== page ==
There are limited employment opportunities after incarceration. Reduced opportunities for parents means reduced opportunities for their children who cannot access those resources denied to their parents, such as food stamps or employment. In addition, for communities where the majority of the population are targets for incarceration and where there are high incarceration rates, those economies are affected. In addition to poor economies, limited employment opportunities, and high incarceration rates in those communities, there is the creation of a “criminogenic environment" which affects the children growing up in those areas.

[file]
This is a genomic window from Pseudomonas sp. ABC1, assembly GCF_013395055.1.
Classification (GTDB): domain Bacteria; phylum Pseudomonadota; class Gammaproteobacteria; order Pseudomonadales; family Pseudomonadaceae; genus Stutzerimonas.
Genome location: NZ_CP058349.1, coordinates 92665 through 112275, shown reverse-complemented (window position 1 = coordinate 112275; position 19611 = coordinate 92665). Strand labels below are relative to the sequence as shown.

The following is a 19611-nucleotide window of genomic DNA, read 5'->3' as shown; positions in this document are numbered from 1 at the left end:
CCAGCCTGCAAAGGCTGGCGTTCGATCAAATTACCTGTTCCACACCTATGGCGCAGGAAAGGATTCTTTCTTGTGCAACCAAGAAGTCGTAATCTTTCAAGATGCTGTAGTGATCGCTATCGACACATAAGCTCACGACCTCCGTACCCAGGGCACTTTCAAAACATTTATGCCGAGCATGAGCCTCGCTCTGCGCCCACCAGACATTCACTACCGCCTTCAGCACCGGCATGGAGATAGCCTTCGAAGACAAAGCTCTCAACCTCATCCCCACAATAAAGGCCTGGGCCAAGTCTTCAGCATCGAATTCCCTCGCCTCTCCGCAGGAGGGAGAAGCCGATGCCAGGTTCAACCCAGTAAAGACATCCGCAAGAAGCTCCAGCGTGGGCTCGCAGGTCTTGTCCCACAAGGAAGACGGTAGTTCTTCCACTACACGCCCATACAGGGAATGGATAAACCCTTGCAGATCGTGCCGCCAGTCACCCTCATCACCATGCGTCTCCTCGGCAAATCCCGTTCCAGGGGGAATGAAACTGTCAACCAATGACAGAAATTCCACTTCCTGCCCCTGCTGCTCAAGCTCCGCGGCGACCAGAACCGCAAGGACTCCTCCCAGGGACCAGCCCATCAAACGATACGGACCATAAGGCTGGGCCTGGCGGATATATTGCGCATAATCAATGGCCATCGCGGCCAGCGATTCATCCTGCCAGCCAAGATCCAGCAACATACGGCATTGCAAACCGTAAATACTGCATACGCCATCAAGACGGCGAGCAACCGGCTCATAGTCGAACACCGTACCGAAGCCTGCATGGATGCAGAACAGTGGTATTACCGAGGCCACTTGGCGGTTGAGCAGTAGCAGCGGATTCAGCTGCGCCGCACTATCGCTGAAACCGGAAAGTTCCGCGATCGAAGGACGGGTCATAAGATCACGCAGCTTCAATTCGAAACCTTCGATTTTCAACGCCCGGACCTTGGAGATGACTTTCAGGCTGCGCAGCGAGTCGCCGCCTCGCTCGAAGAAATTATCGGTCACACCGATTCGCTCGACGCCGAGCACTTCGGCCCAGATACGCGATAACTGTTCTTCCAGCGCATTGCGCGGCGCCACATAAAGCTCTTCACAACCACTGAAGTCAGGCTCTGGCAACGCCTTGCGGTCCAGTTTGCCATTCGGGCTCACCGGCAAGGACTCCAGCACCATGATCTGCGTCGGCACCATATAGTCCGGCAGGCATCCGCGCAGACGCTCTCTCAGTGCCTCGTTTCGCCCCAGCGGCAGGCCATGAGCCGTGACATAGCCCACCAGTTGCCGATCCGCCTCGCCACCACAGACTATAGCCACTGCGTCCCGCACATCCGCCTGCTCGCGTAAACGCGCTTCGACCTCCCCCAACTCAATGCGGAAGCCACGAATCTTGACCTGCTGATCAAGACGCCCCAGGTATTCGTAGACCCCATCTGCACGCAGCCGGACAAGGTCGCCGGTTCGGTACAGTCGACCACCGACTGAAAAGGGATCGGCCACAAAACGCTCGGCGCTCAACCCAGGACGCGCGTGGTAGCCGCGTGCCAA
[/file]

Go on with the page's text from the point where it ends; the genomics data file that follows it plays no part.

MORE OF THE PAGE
The incarceration of parents affect family structures. Mothers in prison were more likely to report that they were the primary caregivers of their children. The mothers in prison reported that their children were left in the care of the child’s grandmothers (42%) or other relatives (23%). In addition, most fathers in prison reportedly noted that their children were in the care of the mother. Thus, as the number of mothers being incarcerated rises, the number of family structures that are being disrupted equally rises. The impact of parent incarceration on their children differs on factors such as the level of involvement that parent had in their children’s lives. However, parents, either present or absent, impact the lives of their children and families altogether.
According to a 2000 report by the Bureau of Justice Statistics, "1/3 of incarcerated mothers lived alone with their children and over 2/3 of women prisoners have children under the age of 18; among them only 28% said that their children were living with the father while 90% of male prisoners with minor children said their children were living with their mothers."